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Attorney General Josh Stein Urges Congress to Expand Funding for Crime Victims

For Immediate Release:
Monday, August 24, 2020

Laura Brewer (919) 716-6484

(RALEIGH) Attorney General Josh Stein today urged Congress to adopt key changes to the Victims of Crime Act (VOCA) that will provide critical financial support to victims of violent crimes and their families.

“As Attorney General, protecting the people of North Carolina is my highest priority,” said Attorney General Josh Stein. “That includes supporting victims and survivors of crime as they rebuild their lives and get the help they need. I urge Congress to reform this critical source of funding for victims in need of assistance.”

In their letter, the attorney generals call on Congress to adopt changes to the Crime Victims Fund, a national fund established by VOCA that supports states’ victim services programs. The fund is the primary funding source for victim services in all 50 states and six U.S. territories. It covers essential direct services and support for victims and survivors in the aftermath of crime, including medical care, mental health counseling, lost wages, courtroom advocacy, and temporary housing. The fund’s money comes from criminal fines, forfeited bail bonds, penalties and special assessments. While deposits have decreased in recent years because of a drop in legal fines and penalties, withdrawals have increased, leaving the fund’s financial health in jeopardy.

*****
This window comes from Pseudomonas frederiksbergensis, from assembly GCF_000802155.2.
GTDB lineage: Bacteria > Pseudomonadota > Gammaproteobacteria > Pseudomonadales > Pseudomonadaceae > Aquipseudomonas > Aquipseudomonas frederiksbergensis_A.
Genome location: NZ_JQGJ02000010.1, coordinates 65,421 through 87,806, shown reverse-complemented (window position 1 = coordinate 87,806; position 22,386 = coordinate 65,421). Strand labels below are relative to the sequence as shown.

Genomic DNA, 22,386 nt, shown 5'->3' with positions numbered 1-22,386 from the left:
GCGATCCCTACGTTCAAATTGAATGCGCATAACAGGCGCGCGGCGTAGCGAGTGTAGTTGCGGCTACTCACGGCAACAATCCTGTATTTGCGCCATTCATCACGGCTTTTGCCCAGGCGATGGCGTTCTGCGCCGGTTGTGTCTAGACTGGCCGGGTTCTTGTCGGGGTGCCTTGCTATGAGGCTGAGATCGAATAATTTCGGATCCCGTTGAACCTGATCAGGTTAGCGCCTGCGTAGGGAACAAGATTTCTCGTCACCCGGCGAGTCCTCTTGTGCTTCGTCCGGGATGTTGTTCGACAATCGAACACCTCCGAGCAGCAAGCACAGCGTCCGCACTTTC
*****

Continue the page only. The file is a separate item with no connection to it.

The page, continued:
The attorneys general are asking Congress to stabilize the fund’s finances and provide more flexibility to grantees by:

  • Redirecting fines and fees from corporate deferred and non-prosecution agreements—which were about $8 billion in 2018 and 2019 each—to the fund.
  • Increasing the rate of federal reimbursement to the states for victim compensation programs from 60 to 75 percent.
  • Extending the amount of time VOCA funds can be spent so state and local organizations can better plan for long-term services.

Attorney General Stein is joined in sending today’s letter by the Attorneys General of all other 49 states, the District of Columbia, American Samoa, Guam, the Northern Mariana Islands, Puerto Rico, and the U.S. Virgin Islands. The National Association of Attorneys General (NAAG) played a key role in facilitating this letter.

A copy of the letter is available here.

More on Attorney General Stein’s work to protect victims and survivors of crime:


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